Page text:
Voting a Uniquely American Dilemma: Legality is not the Talisman of Moral people
“The object of life is not to be on the side of the majority, but to escape finding oneself in the ranks of the insane”
This quote from one of my favorite persons of antiquity has always been poignant and now as we veer closer to the edge the abyss of time that separate us now from the results of the 2012 election this quote means even more. I am registered to vote and I cannot help but every now and then take moment to pause and really reflect on how sincere I am being with myself and my own principles. This bout of self-reflection inspired me to talk about “complaining”.
The first thing I always heard when I shared with others that I did not vote was the sentiment that I shouldn’t complain when things didnt go the way I needed or wanted them to go. That sounded quite ridiculous to me. No one wanted to really know why I didnt vote, no one wanted to listen to my reason and converse about it. The first and foremost task in a majority of cases was to let me know that I had no right to complain. This in and of itself is interesting, in that it solidifies for me my assertion that we are no longer a culture where dialogue means much.
In the past dialogue was one of the main vehicle for learning and social change. Nowadays we are fed out news which is the surest signed of the epidemic of passivity that invests the land instead of being what we have read, learned or studied and exposing it o the light of day and have for the sake of leaning any vulnerabilities exposed. There is a difference between debating to prove a point and reinforce the ideologies we choose to follow and debating to learn about ourselves and the world around us so that we can make informative decisions that do not harm our fellow human beings. As I am seeing now voting is only the opening words to any serious socially progressive conversation which brings me to my point: Legality is not the Talisman of Moral people.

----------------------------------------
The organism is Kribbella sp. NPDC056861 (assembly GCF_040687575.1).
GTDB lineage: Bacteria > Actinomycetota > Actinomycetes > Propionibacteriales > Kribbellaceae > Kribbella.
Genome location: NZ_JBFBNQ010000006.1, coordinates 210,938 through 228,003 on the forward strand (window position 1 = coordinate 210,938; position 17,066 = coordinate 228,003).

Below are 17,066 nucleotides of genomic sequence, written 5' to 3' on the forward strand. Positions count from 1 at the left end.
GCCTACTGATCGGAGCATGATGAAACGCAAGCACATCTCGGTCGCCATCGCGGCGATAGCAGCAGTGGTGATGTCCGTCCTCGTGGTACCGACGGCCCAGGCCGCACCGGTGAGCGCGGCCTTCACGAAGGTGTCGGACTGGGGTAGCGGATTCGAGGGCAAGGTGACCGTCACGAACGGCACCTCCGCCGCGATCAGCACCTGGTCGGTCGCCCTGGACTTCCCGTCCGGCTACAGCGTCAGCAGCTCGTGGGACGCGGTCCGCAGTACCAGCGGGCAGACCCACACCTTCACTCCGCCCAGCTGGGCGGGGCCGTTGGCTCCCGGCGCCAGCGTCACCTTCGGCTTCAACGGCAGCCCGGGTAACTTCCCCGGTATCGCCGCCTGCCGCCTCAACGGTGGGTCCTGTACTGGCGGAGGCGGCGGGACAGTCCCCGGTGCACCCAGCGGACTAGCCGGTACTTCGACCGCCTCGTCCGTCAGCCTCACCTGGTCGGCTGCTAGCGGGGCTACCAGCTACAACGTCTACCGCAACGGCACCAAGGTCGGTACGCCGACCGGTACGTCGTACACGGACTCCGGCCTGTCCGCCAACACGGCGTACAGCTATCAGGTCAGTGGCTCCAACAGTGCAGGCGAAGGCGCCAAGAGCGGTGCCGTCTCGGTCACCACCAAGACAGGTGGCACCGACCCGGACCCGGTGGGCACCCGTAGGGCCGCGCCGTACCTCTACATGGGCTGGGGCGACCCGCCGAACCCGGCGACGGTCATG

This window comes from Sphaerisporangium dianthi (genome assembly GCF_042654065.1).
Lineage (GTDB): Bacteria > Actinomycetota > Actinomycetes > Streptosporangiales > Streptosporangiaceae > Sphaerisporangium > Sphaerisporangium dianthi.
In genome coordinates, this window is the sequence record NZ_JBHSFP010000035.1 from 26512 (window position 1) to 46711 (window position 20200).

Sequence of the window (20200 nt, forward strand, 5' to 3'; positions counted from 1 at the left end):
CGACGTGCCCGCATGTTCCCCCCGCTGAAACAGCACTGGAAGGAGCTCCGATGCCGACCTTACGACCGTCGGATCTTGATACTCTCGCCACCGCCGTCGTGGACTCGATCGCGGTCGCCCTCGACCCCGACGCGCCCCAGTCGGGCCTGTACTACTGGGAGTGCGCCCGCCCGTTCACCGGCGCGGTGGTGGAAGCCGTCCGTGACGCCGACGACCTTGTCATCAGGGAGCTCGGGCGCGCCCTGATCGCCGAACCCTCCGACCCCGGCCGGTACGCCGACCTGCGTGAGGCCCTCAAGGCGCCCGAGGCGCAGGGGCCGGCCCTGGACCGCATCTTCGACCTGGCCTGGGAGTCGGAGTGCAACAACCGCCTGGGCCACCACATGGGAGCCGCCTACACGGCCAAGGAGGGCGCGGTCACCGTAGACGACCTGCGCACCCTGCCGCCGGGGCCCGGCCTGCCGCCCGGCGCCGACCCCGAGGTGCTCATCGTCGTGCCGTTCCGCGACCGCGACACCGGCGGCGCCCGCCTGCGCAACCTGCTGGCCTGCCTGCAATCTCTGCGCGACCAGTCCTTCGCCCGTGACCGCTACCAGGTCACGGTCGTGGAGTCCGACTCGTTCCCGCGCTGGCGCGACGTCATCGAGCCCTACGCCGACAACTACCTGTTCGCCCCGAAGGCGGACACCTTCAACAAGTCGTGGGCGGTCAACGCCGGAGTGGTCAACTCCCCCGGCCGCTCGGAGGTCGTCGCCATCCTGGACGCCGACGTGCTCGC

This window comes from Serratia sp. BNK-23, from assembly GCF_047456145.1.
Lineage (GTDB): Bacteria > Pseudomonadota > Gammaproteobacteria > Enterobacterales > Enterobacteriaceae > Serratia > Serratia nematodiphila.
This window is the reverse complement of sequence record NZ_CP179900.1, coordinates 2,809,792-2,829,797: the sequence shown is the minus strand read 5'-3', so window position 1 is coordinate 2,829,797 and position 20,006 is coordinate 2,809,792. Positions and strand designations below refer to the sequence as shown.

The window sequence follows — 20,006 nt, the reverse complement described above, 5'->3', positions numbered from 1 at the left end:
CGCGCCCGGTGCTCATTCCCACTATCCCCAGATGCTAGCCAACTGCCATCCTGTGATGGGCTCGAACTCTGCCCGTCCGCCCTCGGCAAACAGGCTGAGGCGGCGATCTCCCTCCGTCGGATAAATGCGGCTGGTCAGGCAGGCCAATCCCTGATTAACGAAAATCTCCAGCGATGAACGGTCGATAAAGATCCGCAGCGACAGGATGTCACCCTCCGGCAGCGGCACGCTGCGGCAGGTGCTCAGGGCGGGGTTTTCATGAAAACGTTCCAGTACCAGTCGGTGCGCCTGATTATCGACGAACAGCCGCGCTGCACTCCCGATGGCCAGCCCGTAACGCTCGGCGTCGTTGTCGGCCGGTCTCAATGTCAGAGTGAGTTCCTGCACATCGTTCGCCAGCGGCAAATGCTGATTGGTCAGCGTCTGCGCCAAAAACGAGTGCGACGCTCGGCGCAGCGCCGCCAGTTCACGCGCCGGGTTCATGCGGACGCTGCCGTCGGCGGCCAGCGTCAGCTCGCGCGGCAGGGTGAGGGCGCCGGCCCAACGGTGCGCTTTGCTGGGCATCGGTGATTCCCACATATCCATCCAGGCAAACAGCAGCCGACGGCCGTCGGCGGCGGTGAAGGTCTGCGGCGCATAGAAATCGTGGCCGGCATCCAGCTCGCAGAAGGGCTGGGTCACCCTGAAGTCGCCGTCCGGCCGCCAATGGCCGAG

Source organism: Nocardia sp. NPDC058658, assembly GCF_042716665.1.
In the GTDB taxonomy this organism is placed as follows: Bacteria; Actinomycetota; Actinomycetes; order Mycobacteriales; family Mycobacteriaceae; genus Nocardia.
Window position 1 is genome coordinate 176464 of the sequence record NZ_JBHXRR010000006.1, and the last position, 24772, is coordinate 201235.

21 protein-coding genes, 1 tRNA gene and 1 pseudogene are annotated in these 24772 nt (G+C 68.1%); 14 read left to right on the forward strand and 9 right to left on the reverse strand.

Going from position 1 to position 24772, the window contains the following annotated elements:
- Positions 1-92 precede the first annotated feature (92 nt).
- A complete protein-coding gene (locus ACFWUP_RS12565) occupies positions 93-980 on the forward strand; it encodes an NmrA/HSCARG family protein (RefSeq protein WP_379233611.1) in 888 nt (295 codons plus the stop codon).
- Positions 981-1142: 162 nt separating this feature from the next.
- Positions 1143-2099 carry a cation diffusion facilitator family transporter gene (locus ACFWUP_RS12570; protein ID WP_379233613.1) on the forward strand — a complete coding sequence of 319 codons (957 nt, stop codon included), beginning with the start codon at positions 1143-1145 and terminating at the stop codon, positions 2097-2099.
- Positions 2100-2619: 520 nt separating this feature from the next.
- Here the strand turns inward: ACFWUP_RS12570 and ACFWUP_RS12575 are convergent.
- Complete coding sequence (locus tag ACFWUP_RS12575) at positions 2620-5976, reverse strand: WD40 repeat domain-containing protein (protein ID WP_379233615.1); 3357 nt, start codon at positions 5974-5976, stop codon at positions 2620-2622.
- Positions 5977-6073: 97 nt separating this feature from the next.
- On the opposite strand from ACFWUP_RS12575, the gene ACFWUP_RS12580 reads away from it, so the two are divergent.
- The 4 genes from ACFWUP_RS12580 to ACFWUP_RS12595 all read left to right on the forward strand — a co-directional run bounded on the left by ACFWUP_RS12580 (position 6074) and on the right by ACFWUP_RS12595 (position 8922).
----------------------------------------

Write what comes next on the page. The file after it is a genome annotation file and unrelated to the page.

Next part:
My dilemma was that by principle in a majority rules democracy there will be people whose needs will not be met or even addressed because of their marginalization in the realms of social affairs. No where is this seen more than in the technocratic use of technology and mass media to create reality.
According to Stephen Balkaran in his article Mass Media and Racism, “The media has played a key role in perpetuating the effects of this historical oppression and in contributing to African-Americans‘ continuing status as second-class citizens”. This has resulted in an uncertainty among white Americans as to what the genuine nature of African-Americans really is. Despite the resulting racial divide, the fact that these people are undeniably American has “raised doubts about the white man’s value system”. This means that there is a somewhat “troubling suspicion” among some Americans that their white America is tainted by the black influence.
Having your social image engineered for you is one of the consequences of marginalization. If one wanted to see the classic example of this we can look at how the Nazi propaganda machine depicted the Jews and the subsequent happenings. My point is that is very easy to fabricate reasons to dismiss someone who doesn’t follow the preset ideology we inherit by virtue of being born in a particular society without ever understanding why. Like if I didn’t vote and found that the government had slowly eroded not only my civil liberties but those of other should I resign myself to do and say nothing?
The Language use of the Word Complaining